M's Story

These were my truths as a child: I am a tomboy. I love girls. Therefore, I am a failed girl.

When I discovered what trans was, around 14, I had spent my childhood and tween years as weird and asocial. But, I tried to fit in with others. Despite hating the way skirts and blouses felt, the way my hair fell to my ribcage, the way my body looked in my dance uniform, I tried to convince myself that with a little more discipline, I could be normal. The right kind of girl. But increasingly, I couldn't deny my masculinity and homosexuality, and that in itself was too frightening to look at in the face.

After I first saw the word trans, I knew that was my answer. It was an indisputable truth. I was never a tomboy, I never loved girls as a girl. I had failed at girlhood because I wasn't a girl at all. That simple. At 15, I took on the trans boy label. It was thrilling. I was a step closer to being myself, but more importantly, being free. But all it caused was more pain.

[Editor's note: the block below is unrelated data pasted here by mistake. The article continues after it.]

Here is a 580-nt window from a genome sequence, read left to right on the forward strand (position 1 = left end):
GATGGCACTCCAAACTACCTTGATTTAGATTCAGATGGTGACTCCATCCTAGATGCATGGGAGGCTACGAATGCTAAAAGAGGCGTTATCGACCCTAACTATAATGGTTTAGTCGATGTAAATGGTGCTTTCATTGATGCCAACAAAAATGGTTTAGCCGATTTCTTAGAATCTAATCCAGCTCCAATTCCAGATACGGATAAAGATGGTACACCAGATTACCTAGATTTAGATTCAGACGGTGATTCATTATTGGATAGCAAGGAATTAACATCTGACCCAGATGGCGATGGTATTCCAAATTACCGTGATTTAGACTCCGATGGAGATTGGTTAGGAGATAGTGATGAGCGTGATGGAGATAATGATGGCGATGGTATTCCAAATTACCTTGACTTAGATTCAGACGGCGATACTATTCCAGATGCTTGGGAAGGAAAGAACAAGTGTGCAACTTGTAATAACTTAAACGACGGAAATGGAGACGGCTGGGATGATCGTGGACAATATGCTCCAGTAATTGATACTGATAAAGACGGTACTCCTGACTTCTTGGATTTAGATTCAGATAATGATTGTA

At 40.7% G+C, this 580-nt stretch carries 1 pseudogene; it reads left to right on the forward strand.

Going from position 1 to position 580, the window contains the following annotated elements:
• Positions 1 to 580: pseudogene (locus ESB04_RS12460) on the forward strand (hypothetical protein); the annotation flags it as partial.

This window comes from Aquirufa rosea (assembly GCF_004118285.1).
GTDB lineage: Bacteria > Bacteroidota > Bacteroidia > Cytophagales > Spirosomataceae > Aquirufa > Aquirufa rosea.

I wasn't treated as a boy, but a lesbian, even more now that I was dressing in mens clothes. I was subject to girls' jeering; an unassuming locker room became a hell of disgusted looks. I could never be one with the boys, either. If I wasn't looked at with revulsion, I was flat out ignored, like a ghost.

Then, I went from the only visible LGBT person to a campus full of people like me. Or so I thought. Everyone was trans and queer, and though I didn't notice it until my desisting, I couldn't find someone who proudly was a nonconforming woman, or a lesbian. In fact, I never knew anyone who was a lesbian. In the sea of queer safe spaces, I tried to fulfill a role as a trans guy. It quickly became disingenuous, because I was no longer a trans guy wrongfully interpreted as a lesbian. I was living as a "valid and seen" trans guy now. It was my thing: a trans guy first, an idealized version of me, but not me, all the same.

When I was 22, we were 2 years into COVID. Living in isolation where no one could see me, I developed quite a bit of identity and personality issues, but the quiet gave me the space to consider why I felt the need to place importance in outward acceptance. I considered my childhood and my homosexuality that I only labeled as queer or vaguely bisexual. I considered the fact I never felt like I fit in anywhere. It was troubling, at least a year's worth of turmoil. But in the end I have gotten to embrace the tomboy I was, once again. It just took me a while to be kind to her again.

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